UPDATED: Mar 13, 2020
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If something truly unfortunate happens to your vehicle, and it needs to be in the body shop for a while getting repaired, you’re probably going to need an alternate form of transportation.
But public transit ranges from fairly poor to dangerous in most areas. Constantly paying for cab fare or rideshare (like Uber) can get expensive very quickly.
And you can only ask friends and family for rides so many times before it becomes too inconvenient for them. For many drivers, the easiest option is just to spend some money on a rental car until they get their vehicle back.
If you’re worried about this happening to you, you’re not alone. Many drivers who want to avoid this financial expense decide to purchase optional rental reimbursement coverage.
But is it a good idea for everybody? Or are there drivers out there who would be better off keeping their premiums low by not purchasing this coverage?
We will go over the specifics of rental reimbursement coverage in this article. Once you know the facts, you can make an informed decision about whether or not rental reimbursement auto insurance coverage is a good idea for you.
Understanding the Limits of Rental Reimbursement Coverage
While rental reimbursement coverage is very helpful for avoiding major expenses while your vehicle is getting fixed, it isn’t completely comprehensive (unfortunately).
There are certain things that rental reimbursement will not pay for, and you should know what they are. You should also know what it does pay for so that you can budget around meeting your transportation needs until you get your vehicle back.
Rental reimbursement coverage will not pay for:
- The gas you purchase to keep your rental vehicle going
- Rental costs associated with regular vehicle maintenance
- Rental costs associated with going on vacation
- Incidental expenses associated with the rental, such as security deposits, rental insurance, and other costs
As far as what your rental reimbursement coverage will pay for, that’s fairly simple. As we’re sure you can guess by now, this coverage will pay for the cost of your daily rental.
This can cost anywhere from $25 a day to $100 per day, depending on where you live, the vehicle you need to rent, and the type of coverage you purchase.
If you’re thinking about purchasing rental reimbursement coverage, it’s a good idea to already have comprehensive/collision coverage on your policy first.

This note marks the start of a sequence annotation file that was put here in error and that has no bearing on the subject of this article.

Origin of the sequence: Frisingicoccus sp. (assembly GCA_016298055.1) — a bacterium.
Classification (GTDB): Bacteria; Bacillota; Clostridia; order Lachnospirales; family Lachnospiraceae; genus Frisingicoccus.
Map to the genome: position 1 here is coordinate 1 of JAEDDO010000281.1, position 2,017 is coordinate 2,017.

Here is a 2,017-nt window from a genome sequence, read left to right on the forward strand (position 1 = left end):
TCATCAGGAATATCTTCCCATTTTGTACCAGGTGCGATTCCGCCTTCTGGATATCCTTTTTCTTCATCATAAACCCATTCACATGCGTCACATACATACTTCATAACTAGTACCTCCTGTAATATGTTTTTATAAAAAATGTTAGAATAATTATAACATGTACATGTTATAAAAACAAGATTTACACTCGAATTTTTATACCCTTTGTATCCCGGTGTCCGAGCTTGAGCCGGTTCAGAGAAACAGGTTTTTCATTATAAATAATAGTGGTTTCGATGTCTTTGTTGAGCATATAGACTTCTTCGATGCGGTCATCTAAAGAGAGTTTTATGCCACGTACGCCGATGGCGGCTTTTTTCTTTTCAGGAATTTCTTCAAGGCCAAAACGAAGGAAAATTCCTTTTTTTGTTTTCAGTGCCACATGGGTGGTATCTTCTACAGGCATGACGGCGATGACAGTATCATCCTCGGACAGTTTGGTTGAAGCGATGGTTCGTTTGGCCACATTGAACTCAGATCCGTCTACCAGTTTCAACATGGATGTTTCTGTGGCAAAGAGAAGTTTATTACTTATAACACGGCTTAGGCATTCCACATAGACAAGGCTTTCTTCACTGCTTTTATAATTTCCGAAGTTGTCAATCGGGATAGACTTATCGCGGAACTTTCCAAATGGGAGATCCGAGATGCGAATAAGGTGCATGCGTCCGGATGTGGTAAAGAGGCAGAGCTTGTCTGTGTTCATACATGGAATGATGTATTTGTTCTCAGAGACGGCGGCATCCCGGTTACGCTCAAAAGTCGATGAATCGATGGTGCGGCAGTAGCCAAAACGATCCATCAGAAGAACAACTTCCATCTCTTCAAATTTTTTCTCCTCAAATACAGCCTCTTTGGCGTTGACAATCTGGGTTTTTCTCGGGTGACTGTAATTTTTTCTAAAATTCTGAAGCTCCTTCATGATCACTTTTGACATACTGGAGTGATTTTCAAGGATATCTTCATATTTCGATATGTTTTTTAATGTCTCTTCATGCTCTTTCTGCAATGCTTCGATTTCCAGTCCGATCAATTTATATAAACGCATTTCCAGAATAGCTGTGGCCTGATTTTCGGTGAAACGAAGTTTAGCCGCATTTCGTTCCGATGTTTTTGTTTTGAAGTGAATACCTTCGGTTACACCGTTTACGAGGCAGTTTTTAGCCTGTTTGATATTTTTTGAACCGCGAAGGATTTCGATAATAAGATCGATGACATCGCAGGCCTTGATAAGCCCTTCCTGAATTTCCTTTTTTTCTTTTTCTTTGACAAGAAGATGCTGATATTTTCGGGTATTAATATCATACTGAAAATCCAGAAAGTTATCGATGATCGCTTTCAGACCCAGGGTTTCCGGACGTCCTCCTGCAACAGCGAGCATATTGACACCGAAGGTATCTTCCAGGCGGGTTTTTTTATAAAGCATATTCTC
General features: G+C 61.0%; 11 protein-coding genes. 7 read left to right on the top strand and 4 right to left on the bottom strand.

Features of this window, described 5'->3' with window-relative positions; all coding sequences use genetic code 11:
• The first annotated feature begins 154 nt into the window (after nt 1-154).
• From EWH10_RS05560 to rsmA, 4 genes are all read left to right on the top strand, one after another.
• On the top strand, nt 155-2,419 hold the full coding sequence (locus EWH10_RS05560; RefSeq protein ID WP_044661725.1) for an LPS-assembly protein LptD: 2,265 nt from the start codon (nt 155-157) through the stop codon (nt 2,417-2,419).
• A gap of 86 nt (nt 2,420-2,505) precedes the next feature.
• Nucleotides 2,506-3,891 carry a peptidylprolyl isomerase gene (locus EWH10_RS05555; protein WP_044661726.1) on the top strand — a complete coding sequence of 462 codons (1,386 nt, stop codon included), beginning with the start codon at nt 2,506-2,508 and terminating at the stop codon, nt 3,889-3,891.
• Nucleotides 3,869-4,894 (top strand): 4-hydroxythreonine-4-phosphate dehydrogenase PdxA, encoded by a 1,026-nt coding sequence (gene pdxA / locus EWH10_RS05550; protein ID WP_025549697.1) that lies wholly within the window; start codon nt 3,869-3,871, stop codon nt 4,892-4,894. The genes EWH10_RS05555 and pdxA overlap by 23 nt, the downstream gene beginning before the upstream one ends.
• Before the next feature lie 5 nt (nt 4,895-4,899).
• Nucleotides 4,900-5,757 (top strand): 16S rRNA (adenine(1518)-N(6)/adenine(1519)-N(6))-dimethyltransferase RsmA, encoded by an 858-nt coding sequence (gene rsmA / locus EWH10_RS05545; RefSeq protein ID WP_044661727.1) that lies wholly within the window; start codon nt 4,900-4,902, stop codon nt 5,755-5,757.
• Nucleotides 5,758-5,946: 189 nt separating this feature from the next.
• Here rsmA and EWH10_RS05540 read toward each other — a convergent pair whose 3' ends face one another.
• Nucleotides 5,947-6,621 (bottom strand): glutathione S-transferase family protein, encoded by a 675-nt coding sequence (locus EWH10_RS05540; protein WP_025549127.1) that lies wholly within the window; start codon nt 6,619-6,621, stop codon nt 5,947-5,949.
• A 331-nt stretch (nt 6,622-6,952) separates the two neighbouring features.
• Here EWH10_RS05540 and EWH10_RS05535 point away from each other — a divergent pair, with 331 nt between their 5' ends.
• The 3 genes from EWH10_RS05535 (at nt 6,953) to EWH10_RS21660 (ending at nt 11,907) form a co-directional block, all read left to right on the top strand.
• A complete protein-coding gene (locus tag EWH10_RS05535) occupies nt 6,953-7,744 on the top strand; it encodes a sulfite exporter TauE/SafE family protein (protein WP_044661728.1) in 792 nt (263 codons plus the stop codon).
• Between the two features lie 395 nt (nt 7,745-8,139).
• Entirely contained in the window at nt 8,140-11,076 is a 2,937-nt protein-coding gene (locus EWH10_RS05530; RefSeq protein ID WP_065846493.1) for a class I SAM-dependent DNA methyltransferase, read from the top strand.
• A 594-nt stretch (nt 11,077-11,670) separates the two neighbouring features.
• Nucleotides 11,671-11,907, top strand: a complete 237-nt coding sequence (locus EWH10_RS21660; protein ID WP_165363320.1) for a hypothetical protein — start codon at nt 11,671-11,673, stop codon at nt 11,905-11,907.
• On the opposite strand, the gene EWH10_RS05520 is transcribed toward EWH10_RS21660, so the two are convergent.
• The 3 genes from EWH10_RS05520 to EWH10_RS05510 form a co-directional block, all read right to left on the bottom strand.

Most of the time, your insurance company will not reimburse you for rental expenses outside of a claim filed against your Collision coverage.
And if you don’t have any Collision coverage to file a claim against, you may not benefit at all from purchasing rental reimbursement coverage.
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If you’re concerned with buying just the amount of coverage you need and nothing more, you might want to call around to local rental agencies and find out approximate costs for the vehicle you might need to rent in the event of a serious accident.
It’s also a good idea to get in touch with your insurance company to figure out which rental agencies they have affiliated themselves with. More often than not, you’ll get a discount from renting from these businesses.
Furthermore, it’ll be easier to get your reimbursement since the company will bill your insurance company directly instead of asking for cash upfront from you.
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Determining If Rental Reimbursement Coverage Is Necessary
One of the most important factors that will determine whether or not you need rental reimbursement coverage is the type of coverage you purchase, and the amount your insurance company will charge you for it on your monthly premium.
You can choose either 100 percent of your per diem rental costs, or a shared percentage of those costs (around 80 percent per day is fairly normal). The coverage package you decide on will also have a maximum payout per accident.
This can typically range anywhere from $600 per accident to $3,000 per accident or more but may vary based on your insurance company and state laws. Regardless of how much coverage you choose, it usually costs no more than a few dollars a month.
As you can see, the increase in your monthly premium seems fairly small. Over the course of a year, it may only cost you an extra $48-$52 per year to have that peace of mind.
Even over the course of 5 years, for example, rental reimbursement coverage can cost you a total of $612 which, when compared to the actual costs of your average rental, may or may not be worth the expense.
Of course, you may not have average needs when it comes to getting around town. And you shouldn’t settle for an average car insurance premium, either.
You should definitely shop around between different companies in your area, and find the most respectable agency who is willing to offer you the coverage you need at a price you can afford.
Of course, you can spend lots of time, money, and aggravation doing this all by yourself – or you can let us help you out with that by using our handy dandy quote generator here on this page.